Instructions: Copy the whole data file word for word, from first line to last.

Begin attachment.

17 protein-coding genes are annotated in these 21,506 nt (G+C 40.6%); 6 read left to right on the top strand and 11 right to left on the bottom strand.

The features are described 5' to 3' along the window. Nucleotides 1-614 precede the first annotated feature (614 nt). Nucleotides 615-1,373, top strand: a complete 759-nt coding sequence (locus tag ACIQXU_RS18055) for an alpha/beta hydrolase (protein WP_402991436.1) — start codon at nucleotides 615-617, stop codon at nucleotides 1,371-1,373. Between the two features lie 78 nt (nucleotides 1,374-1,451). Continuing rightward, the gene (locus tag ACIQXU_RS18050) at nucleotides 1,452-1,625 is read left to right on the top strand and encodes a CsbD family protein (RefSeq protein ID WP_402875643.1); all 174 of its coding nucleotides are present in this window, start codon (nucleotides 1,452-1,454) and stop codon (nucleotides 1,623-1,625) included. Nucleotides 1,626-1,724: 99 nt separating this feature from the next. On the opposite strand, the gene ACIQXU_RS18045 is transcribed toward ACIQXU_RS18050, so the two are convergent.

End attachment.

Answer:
17 protein-coding genes are annotated in these 21,506 nt (G+C 40.6%); 6 read left to right on the top strand and 11 right to left on the bottom strand.

The features are described 5' to 3' along the window. Nucleotides 1-614 precede the first annotated feature (614 nt). Nucleotides 615-1,373, top strand: a complete 759-nt coding sequence (locus tag ACIQXU_RS18055) for an alpha/beta hydrolase (protein WP_402991436.1) — start codon at nucleotides 615-617, stop codon at nucleotides 1,371-1,373. Between the two features lie 78 nt (nucleotides 1,374-1,451). Continuing rightward, the gene (locus tag ACIQXU_RS18050) at nucleotides 1,452-1,625 is read left to right on the top strand and encodes a CsbD family protein (RefSeq protein ID WP_402875643.1); all 174 of its coding nucleotides are present in this window, start codon (nucleotides 1,452-1,454) and stop codon (nucleotides 1,623-1,625) included. Nucleotides 1,626-1,724: 99 nt separating this feature from the next. On the opposite strand, the gene ACIQXU_RS18045 is transcribed toward ACIQXU_RS18050, so the two are convergent.